F1 hopes to increase safety in 2008

<img border='0' align='left' title=' ' src='http://www.ndtv.com/convergence/images/thumbnail/ver1/M/Motorsportsgen.jpg' class='caption'> Formula One will continue to reduce costs and increase safety for the 2008 season, while also attempting to make the sport more exciting.

Updated: February 25, 2007 10:50 IST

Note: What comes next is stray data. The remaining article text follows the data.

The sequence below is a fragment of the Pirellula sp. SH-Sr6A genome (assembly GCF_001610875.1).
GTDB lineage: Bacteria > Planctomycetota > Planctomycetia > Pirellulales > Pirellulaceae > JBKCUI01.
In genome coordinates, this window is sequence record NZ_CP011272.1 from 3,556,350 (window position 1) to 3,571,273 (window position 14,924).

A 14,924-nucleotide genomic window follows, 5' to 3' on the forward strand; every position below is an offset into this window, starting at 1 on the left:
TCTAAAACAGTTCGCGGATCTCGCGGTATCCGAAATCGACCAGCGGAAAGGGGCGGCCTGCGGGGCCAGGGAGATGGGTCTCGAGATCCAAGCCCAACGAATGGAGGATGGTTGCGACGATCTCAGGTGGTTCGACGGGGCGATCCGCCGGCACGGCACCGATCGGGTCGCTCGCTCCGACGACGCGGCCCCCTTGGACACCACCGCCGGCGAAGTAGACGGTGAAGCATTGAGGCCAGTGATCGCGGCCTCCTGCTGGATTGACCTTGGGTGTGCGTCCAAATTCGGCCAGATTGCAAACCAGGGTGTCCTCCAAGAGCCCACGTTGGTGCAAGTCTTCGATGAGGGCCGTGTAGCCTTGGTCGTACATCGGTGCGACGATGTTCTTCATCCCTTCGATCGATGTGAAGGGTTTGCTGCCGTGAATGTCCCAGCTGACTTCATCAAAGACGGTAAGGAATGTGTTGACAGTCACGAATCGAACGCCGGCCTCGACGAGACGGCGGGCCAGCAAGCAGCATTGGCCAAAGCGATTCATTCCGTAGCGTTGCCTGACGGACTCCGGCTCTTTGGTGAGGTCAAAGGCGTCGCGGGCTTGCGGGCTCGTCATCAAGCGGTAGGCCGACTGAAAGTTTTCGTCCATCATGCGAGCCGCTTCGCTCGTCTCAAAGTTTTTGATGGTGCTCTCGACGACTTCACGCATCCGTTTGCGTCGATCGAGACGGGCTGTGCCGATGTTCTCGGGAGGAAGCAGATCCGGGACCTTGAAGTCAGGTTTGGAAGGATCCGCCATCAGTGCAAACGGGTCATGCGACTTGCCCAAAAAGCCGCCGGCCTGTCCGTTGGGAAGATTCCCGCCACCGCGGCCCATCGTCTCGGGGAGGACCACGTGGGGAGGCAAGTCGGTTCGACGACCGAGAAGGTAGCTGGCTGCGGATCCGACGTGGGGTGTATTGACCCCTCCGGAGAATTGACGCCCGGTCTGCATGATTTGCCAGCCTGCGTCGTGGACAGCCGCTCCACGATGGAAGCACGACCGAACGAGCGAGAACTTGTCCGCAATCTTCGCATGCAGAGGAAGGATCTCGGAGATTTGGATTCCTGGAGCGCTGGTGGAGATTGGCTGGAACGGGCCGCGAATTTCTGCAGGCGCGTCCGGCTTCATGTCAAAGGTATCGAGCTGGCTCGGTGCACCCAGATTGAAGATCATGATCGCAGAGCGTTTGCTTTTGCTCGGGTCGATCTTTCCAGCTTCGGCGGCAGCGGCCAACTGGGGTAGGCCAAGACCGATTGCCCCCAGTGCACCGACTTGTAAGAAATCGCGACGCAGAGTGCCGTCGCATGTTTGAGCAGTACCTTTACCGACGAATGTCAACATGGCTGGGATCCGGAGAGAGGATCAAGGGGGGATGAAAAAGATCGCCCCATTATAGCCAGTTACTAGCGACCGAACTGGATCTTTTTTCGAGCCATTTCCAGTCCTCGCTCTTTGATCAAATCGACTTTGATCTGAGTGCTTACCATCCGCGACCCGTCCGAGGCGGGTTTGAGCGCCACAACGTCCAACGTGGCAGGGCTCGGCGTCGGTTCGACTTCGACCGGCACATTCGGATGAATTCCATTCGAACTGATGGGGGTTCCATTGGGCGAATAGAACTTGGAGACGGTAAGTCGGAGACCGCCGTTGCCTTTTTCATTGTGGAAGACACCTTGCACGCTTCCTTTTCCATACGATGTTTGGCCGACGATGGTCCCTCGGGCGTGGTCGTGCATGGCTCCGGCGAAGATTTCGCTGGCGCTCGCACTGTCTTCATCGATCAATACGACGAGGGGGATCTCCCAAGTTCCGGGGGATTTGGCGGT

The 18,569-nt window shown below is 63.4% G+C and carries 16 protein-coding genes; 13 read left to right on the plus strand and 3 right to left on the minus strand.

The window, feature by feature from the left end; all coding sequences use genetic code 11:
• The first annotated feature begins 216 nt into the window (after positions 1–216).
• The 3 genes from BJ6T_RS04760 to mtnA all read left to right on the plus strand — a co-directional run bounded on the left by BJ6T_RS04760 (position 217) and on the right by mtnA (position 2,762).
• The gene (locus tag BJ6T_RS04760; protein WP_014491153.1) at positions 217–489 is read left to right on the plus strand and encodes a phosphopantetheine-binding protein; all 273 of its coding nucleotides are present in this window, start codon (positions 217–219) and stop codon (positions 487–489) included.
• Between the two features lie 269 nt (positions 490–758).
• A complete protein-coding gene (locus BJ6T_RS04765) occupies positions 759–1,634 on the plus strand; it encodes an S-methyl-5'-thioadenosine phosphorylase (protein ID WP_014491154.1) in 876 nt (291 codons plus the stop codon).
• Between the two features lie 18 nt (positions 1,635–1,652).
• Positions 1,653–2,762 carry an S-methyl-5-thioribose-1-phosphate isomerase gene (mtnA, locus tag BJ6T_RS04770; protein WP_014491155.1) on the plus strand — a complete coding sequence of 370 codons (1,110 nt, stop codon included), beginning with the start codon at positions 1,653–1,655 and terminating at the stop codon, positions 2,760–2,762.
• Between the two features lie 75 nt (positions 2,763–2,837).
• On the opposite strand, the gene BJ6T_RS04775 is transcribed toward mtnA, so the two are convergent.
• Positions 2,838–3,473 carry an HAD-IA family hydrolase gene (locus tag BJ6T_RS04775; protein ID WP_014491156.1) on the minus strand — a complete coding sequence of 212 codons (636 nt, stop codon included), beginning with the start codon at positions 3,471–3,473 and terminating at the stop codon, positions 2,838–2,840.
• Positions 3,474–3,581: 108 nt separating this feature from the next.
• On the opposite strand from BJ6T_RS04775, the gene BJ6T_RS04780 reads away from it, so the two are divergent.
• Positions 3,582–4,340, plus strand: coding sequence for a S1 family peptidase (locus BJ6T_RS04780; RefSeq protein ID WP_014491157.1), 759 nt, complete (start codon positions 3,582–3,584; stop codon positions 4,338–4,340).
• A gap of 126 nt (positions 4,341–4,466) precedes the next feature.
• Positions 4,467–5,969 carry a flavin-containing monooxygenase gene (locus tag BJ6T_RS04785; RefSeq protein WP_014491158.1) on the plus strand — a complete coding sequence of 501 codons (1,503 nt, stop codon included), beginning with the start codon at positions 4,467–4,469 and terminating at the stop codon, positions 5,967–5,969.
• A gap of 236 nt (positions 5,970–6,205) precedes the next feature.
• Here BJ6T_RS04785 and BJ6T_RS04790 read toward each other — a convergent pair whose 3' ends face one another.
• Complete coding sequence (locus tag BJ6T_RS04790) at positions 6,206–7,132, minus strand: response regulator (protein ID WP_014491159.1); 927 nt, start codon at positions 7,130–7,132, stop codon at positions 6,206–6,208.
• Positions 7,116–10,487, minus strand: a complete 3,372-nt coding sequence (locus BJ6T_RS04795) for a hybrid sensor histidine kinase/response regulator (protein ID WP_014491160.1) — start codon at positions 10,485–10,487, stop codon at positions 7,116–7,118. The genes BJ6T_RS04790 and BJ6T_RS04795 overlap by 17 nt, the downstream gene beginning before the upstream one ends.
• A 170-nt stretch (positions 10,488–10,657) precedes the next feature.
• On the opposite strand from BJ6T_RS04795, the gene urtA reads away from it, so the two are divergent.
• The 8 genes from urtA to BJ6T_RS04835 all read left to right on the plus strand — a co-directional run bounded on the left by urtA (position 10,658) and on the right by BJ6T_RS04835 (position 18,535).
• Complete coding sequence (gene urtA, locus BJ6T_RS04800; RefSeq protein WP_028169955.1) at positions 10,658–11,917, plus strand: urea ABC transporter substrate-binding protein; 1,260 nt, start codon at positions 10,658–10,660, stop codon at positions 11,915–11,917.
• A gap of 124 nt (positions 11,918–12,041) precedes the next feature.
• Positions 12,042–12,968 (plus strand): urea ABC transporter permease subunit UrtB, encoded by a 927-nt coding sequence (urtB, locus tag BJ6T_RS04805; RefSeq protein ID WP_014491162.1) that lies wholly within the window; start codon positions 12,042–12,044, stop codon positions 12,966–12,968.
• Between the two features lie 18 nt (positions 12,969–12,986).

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Formula One will continue to reduce costs and increase safety for the 2008 season, while also attempting to make the sport more exciting by helping to facilitate overtaking. In recent years, the big budget teams have dominated the championship, leaving smaller teams with little chance. That has prompted the sport's governing body, FIA, to amend the rules to increase parity. "The world championship must remain financially viable for independent teams. Against this, two (possibly three) manufacturers want to win by spending unlimited amounts of money,'' FIA president Max Mosley said in a statement Wednesday. "This approach has caused great damage to motor sport, most recently to IRL in America. We don't want it in F1,'' Mosley added. New technology The biggest change that should help teams reduce costs comes from new technology. If a team comes up with something new that helps it win races, that technology will be banned the following season. The FIA believes that by banning the new technology, it will keep other teams from spending money to keep up, while also keeping all teams equal. Other moneysaving changes include limitations in some areas of aerodynamic research, reducing the minimum weight from 605 kilograms to 550 and allowing only certain materials to be used to construct the car. "The real argument in Formula One is not about sports governance or even about how much money FOM (F1's commercial rights holder) gives the teams. It's all about costs,'' Mosely said. Safety changes Safety changes include amending bodywork regulations to reduce downforce while maintaining drag levels, and allowing drivers to adjust tire pressure while the car is moving. Also, the rear wing will be split in two in order to increase takeover possibilities, while changes to the body regulations at the front should make the car behave better in traffic. Mosley was required to publish the 2008 rules before the end of this year. FIA is trying to head off a threatened breakaway series in 2008 by five manufacturers - Honda, Toyota, Renault, Mercedes and BMW. The FIA will also submit several changes to the World Motor Sport Council on March 22, 2006, including arranging for a single tire supplier in 2008, weight penalties for early replacement of engines or gearboxes, testing restrictions and a limit of two cars per team at an event. (AP)

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